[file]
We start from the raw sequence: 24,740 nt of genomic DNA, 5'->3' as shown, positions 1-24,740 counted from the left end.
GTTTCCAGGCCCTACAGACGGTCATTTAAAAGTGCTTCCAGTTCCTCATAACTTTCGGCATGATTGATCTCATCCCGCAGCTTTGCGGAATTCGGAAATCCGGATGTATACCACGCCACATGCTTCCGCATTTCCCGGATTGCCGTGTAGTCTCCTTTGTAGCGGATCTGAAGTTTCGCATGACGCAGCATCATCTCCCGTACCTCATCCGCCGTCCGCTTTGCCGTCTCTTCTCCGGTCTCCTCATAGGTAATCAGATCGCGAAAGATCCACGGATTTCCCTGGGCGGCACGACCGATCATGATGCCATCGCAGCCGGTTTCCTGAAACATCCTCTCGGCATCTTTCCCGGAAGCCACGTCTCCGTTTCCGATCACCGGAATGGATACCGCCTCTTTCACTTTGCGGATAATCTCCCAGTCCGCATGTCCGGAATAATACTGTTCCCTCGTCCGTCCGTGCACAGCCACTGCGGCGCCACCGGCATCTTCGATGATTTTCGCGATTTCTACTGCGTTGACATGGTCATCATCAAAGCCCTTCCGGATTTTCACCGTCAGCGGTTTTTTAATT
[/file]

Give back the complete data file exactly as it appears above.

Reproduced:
We start from the raw sequence: 24,740 nt of genomic DNA, 5'->3' as shown, positions 1-24,740 counted from the left end.
GTTTCCAGGCCCTACAGACGGTCATTTAAAAGTGCTTCCAGTTCCTCATAACTTTCGGCATGATTGATCTCATCCCGCAGCTTTGCGGAATTCGGAAATCCGGATGTATACCACGCCACATGCTTCCGCATTTCCCGGATTGCCGTGTAGTCTCCTTTGTAGCGGATCTGAAGTTTCGCATGACGCAGCATCATCTCCCGTACCTCATCCGCCGTCCGCTTTGCCGTCTCTTCTCCGGTCTCCTCATAGGTAATCAGATCGCGAAAGATCCACGGATTTCCCTGGGCGGCACGACCGATCATGATGCCATCGCAGCCGGTTTCCTGAAACATCCTCTCGGCATCTTTCCCGGAAGCCACGTCTCCGTTTCCGATCACCGGAATGGATACCGCCTCTTTCACTTTGCGGATAATCTCCCAGTCCGCATGTCCGGAATAATACTGTTCCCTCGTCCGTCCGTGCACAGCCACTGCGGCGCCACCGGCATCTTCGATGATTTTCGCGATTTCTACTGCGTTGACATGGTCATCATCAAAGCCCTTCCGGATTTTCACCGTCAGCGGTTTTTTAATT